Lake County Film Festival 2022 announces festival dates, initial features slate
The 12th Lake County Film Festival returns to The College Of Lake County for two weekends of independent films. Today they announce their opening night screenings, as well as the first 19 films in this year’s slate.
The film festival begins on Thursday, November 3rd with a free presentation of the student short film competition. Two collections of short films will be shown, one of documentaries and one of narratives. A jury will pick one winner from each program, which will be awarded a $250 cash prize from The College Of Lake County.
The shorts screenings will be followed by a screening of Patrick Read Johnson’s 5-25-77. A Lake County native, Johnson has been working on the film, about his life growing up in Lake County, for 18 years, and LCFF audiences were the first to see footage of the film in 2005. Over the years, audiences have seen many different versions of the film, but we will be screening the final version, which releases on Blu-ray and DVD 5 days later, on November 8th.
“Having spent the first 18 years of my life there… Lake County is a big part of my DNA” Johnson said, “And no matter how far away I travel from it, it always follows me… and makes itself a part of most all of the things I create, in some way or another. I hope you enjoy the film it inspired. And I KNOW you’ll get at least ONE line in the film better than anybody who isn’t FROM Lake County!”
The festival continues with screenings November 4th through 6th, takes a break during the week, and returns November 11th through the 14th, with closing night feature and awards announcements on Monday the 14th.
Of local interest, How (not) to Build A School in Haiti, which Chicago-native & festival alumni Jack Newell (Tells & My Lovers Moods – LCFF 2007, Monuments – LCFF 2020) has been working on for ten years. The documentary follows American contractor Tim Myers as he attempts to build a school in Haiti.
The festival also has two Chicago-centric narrative features. Relative is the newest film by Michael Glover Smith (Rendezvous In Chicago – LCFF 2019), a comedy/drama about three days in the life of a modern American family. Relative has been playing at film festivals around the country, and playing theatrical engagements all around Chicagoland this summer to rave reviews.
Additionally, Provo is the award-winning debut feature from Chicago’s Emma Thatcher. Provo is a powerful story about a self-destructive ex-Mormon living in Chicago who finds out her estranged, abusive father is on his deathbed in Provo, Utah. What follows is the road-trip she embarks on across the country to reckon with her past. Provo won the Audience Award at both of the film festivals it has played at so far.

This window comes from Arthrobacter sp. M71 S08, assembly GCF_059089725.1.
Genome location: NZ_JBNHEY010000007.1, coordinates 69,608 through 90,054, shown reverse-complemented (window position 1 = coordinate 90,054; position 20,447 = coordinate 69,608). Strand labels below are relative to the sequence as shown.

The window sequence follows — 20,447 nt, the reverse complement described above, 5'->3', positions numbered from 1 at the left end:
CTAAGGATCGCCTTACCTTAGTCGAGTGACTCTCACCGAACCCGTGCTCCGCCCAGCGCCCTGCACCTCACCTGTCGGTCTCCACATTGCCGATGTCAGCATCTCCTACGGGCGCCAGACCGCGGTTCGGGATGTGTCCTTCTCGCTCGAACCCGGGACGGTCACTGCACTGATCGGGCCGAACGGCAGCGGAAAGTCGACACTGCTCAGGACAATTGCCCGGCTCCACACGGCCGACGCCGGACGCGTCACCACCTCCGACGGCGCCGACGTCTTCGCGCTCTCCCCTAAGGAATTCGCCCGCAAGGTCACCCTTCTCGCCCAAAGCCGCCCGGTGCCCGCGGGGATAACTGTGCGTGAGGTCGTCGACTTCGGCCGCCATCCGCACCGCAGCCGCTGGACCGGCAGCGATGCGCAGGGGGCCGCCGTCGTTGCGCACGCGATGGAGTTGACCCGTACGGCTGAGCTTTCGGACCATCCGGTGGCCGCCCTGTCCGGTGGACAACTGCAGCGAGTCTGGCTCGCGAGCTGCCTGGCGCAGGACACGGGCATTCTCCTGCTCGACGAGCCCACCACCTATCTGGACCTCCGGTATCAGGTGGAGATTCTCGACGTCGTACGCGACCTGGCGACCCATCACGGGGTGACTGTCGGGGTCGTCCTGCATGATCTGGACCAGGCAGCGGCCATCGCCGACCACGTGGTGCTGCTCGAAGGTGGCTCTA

Another exciting narrative film is Waheed AlQawasmi’s debut feature film, Jacir. Jacir (Malek Rahbani in his feature acting debut) is a Syrian refugee who has resettled in Memphis in search of a new life. Jacir struggles with his poor English, his work life, trying to win over a new love interest, an ICE agent, and his troublesome new neighbor Meryl (Lorraine Bracco)
The first 19 titles of the 2022 Lake County Film Festival are as follows:
Back To The Drive-In (d. April Wright)
When the pandemic hit, drive-ins were suddenly the only safe venue in town, with press coverage about how drive-ins are “back,” and how they are thriving, but this documentary goes behind the headlines to learn the truth, spending a whole night with 11 very different drive-ins in 8 states all over the country, from preparations before the customers arrive, to selling tickets, opening the snack bar, and getting the movie on screen, we discover these family-owned businesses are actually struggling to survive.
Bernie Langille Wants To Know What Happened To Bernie Langille (d. Jackie Torrens)
Bernie Langille Wants To Know What Happened To Bernie Langille recreates the world of a family mystery in miniature, as a man sets out to uncover the truth around the strange and unresolved death of his grandfather, who died in 1968. This film examines the legacy of family narratives and the impact on individual identity.
Elemental, Reimagining Our Relationship With Wildlife (d. Trip Jennings)
As fire seasons grow longer, more destructive and more deadly, it is clear that our approach to reducing wildfire risk is failing. This film brings cutting edge science and indigenous knowledge into focus. It forces us, from city dwellers to seasoned fire professionals to rural citizens , to question what we believe and offers a science based way forward to live and thrive with fire.
Honk (d. Cheryl Allison)
Dumped and alone at a city park, Honk spends his days dodging cars, begging for food and looking for friends. When Cheryl and Honk’s path cross unexpectedly, what follows is a story in which fairy tales are made. Alumni: Hiding In Daylight – LCFF2019
How (not) to Build a School in Haiti (d. Jack Newell)
Development, history, and colonialism collide when a seemingly simple aid project spirals out of control in Haiti. Headstrong American Tim Myers clashes with Haitian leader Anselme Saimplice, forcing a reckoning on privilege and power. Alumni: Tells – LCFF 2007, My Lovers Moods – LCFF 2007, Monuments – LCFF2020
Jack Has A Plan (d. Bradley Berman)
When Jack, a man with a terminal brain tumor for 25 years, decides to end his life, his family and friends struggle to accept his decision. Jack’s best friend documents his three-year quest to die a happy man, culminating in a permanent going-away party.